A 35-year-old Ingles getting a two-year, $22 million deal looked like an overpay at first, although the second season is a team option. This is essentially a one-year, $11 million deal for a terrific veteran who can still shoot the cover off the ball.
Ingles shook off a slow start in a return from a torn ACL to make 50.6 percent of his three-point attempts over his final 19 games last season while averaging 8.1 points and 3.6 assists in less than 20 minutes.
He'll keep the ball moving on this young Magic team, making sure everyone gets involved while opening up the floor with his own outside shooting.
Biggest Loss: Waiving Bol Bol
This one didn't make much sense for the Magic.
Bol looked like he had found a home in Orlando, coming off a career year where he averaged 9.1 points, 5.8 rebounds and 1.2 blocks in 21.5 minutes as a starter and reserve. He's shown some three-point shooting ability at age 22 and is a massive 7'2" with a 7'8" wingspan.
Waiving him now was confusing, especially since even a title-chasing team like the Phoenix Suns were quick to snatch Bol up.
Biggest Win: Hiring Nick Nurse
With the James Harden saga coming to an ugly end, there haven't been a lot of wins in Philly this offseason. The additions of Patrick Beverely and Mo Bamba were fine, but ultimately didn't move the needle that much closer to a championship.
Swapping Doc Rivers for Nurse was an upgrade, however. The 55-year-old had a .582 win percentage in five seasons in Toronto, and was even better during the playoffs (61.0 percent).
The year he had a bonafide superstar in Kawhi Leonard, the Raptors won the Finals. Now with Joel Embiid, Nurse has another loaded roster to work with.
Biggest Loss: Joel Embiid's patience
Perhaps no one is more interested in Harden's future than Embiid, who needs another star back in return to stay in a championship race.
Beginning a four-year, $213 million max extension, Embiid is entrenched in Philly, at least for now. This is a new era in the NBA, as we just saw Kevin Durant ask for and be granted a trade with four years remaining on his own deal.
After the Ben Simmons fiasco and now Harden wanting out, Embiid's patience may be running out. The Sixers have to improve this offseason and keep their MVP happy.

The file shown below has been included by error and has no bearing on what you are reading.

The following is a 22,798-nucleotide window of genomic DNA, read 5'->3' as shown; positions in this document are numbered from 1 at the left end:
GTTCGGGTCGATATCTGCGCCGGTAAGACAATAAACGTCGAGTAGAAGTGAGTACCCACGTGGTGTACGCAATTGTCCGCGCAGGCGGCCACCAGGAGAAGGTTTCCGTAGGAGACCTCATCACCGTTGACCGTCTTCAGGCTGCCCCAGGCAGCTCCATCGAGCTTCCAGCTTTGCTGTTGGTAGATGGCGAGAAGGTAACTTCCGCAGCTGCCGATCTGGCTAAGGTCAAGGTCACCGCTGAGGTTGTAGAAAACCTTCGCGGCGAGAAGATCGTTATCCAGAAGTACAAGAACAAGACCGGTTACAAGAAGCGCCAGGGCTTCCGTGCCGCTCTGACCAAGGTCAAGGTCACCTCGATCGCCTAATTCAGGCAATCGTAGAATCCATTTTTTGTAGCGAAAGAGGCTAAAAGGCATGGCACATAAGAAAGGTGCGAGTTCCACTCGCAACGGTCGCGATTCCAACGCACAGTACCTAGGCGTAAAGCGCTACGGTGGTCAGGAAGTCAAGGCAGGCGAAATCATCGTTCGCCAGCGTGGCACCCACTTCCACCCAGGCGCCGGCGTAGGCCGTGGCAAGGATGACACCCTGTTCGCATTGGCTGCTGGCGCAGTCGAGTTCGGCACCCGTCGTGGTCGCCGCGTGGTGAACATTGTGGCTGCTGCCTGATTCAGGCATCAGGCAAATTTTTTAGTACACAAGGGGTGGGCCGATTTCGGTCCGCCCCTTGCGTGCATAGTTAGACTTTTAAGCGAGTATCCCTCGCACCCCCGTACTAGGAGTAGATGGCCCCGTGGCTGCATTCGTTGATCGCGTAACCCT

Biggest Win: Trading for Bradley Beal with no first-round picks
It's fair to question the fit of Beal alongside Kevin Durant and Devin Booker, the $200 million-plus remaining on his four-year contract and the long-term financial implications for the Suns franchise now.
At the end of the day, however, swapping 38-year-old Chris Paul for 30-year-old Bradley Beal coming off a season where he averaged 23.2 points and 5.4 assists on 50.6 percent shooting is a massive talent upgrade.
Six second-round picks and four first-round pick swaps isn't nothing, but players as talented as Beal simply don't get traded without a first-round pick or significant young talent coming back in return. Phoenix sacrificed neither and still got an All-Star caliber guard in his prime, thanks to Beal's no-trade clause.
Biggest Loss: Not getting a true point guard
Losing Paul and then trading backup point guard Cam Payne in a salary dump means the Suns are running short on floor generals. While any of their three stars can handle the ball and create for others, Phoenix could still use a veteran pass-first guard in its rotation.
The Bol Bol signing has brought the Suns' roster up to a full 15 players, so bringing in a free agent doesn't look likely. Eventually trading Deandre Ayton for some role players could fetch a true point guard, but that looks unlikely at this time as well.
This offense has the chance to look a little clunky at times, even if the overall star power on the floor should eventually figure things out.
Portland Trail Blazers
Biggest Win: Drafting Scoot Henderson No. 3 overall
Brandon Miller should go on to have a long, prosperous career with the Charlotte Hornets. WIth that being said, Portland should be thrilled that Henderson fell to them at No. 3.
If not for Victor Wembanyama, Henderson would have likely been locked in as the No. 1 overall pick for a year now. His talent jumps off the screen, whether it's with Henderson's athleticism, passing or massive dunks in traffic.
The Blazers are going from Peyton Manning to Andrew Luck here with the assumption that Damian Lillard is traded, making this a bittersweet time in Portland.
Biggest Loss (for now): Giving Jerami Grant $160 million
Until Lillard is moved, the Grant contract is easily the biggest L the Blazers have taken this offseason.
Outside of Dillon Brooks, this might be the worst contract handed out during free agency and was the most expensive at a total of $160 million. Grant is a good player, but he's not a No. 2 or No. 3 option on a title team, something that he's getting paid like now.
Kudos to Grant for getting paid, as he'll likely end up on a contender by the trade deadline. Giving him this kind of money AND a player option on the final year was a real head-scratching move by Portland, however.
Biggest Win: Signing Domantas Sabonis to four-year extension
Sabonis was going to be one of the best free agents on the market next summer and could have easily signed a max contract after putting up 19.1 points, 12.3 rebounds and 7.3 assists on 61.5 percent shooting.
The Kings' wisely used their cap space to give Sabonis more money this upcoming season while also extending him for four additional years at a below-max rate.